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Solikamsk and the Salt Mines

Rated as the third-largest city in Russia’s Perm Krai, Solikamsk is most likely best known for its production of salt. In fact Solikamsk literally means “Salts of Kama” – a reference to the Kama River that flows nearby. Solikamsk was established in 1430 upon the discovery of rich salt deposits in the area. A merchant family from Russia by the name of Kalinnikov set up a salt processing plant, providing employment for the majority of the inhabitants of the rapidly developing town. The town grew into a city, and the mining and processing of salt and its related products continues to be the backbone of the economy of Solikamsk.

During the development of the town, many impressive buildings were constructed, reflecting the architectural styles of the time. Among these were a number of churches, some of which suffered damage during the Soviet-era when religion was suppressed, but many survived or were restored, giving an old-world atmosphere to this modern city which is home to around 110,000 people. Many of these ancient architectural masterpieces are located within easy walking distance of the main Market Square, which is an attraction in its own right. Among the historic religious buildings in Solikamsk is the Trinity Cathedral, which was built in the late 17th century, with a 60 meter tall bell-tower and spire being added in 1713. Located nearby is the Epiphany Church, distinguished by its colorful ceramic tiles and its richly decorated early 19th century iconostasis (icon screen). Other noteworthy religious sites include the Monastery of the Ascension (late 16th century); the Transfiguration Convent (17th century); the Cathedral of the Elevation of the Cross (consecrated in 1709); and the Church of John the Baptist (early 18th century).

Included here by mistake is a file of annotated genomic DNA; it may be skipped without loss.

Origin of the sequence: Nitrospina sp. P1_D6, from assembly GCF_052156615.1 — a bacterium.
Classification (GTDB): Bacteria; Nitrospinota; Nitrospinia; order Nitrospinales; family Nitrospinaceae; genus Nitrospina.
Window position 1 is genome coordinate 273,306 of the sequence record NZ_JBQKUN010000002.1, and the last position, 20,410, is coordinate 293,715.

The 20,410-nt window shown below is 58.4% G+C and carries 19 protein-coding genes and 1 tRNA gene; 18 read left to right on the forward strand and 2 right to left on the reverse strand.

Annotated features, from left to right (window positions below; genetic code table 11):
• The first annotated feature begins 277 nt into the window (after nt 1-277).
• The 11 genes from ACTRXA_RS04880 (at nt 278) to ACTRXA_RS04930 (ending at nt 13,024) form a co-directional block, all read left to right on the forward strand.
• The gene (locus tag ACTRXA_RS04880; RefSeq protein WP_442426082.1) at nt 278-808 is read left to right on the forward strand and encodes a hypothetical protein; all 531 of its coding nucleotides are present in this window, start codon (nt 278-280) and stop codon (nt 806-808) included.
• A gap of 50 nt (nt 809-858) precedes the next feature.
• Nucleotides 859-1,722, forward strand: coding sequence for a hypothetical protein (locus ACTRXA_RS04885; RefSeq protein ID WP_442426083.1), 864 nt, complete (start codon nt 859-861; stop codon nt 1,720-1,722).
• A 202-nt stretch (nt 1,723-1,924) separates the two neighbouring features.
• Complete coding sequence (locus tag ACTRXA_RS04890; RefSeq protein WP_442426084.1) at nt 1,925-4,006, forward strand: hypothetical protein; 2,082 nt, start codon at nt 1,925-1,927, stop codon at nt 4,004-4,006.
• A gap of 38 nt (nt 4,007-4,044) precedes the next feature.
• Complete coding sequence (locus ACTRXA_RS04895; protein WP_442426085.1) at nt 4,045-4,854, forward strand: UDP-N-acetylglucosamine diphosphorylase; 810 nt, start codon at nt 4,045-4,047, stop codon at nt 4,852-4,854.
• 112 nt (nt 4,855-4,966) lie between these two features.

While religious architecture is prominent in Solikamsk, there are other fascinating attractions to explore. Detailing the history and developments relating to the main industry of the city, the Salts of Prikamye Museum is well worth visiting, and a trip to Solikamsk would not be complete without going on a guided tour of the salt mines. In the interests of safety, visitors are kitted out with a helmet, lamp and oxygen supply. The tour guide instructs the group on safety measures before everyone is transported by elevator to one of the levels of the mine. From there the tour group is transported by a special bus through the labyrinth of tunnels where the extraction of salt can be observed. Having moved ahead with the times and technology, these days the salt is removed with modern excavators, before being transported on conveyor belts to the processing plant. Fresh air is constantly being blown through the tunnels, and although the air appears dusty, it is said to be healthy because of being rich in salts and minerals. Certainly, a trip down the salt mines of Solikamsk would be a memorable experience.


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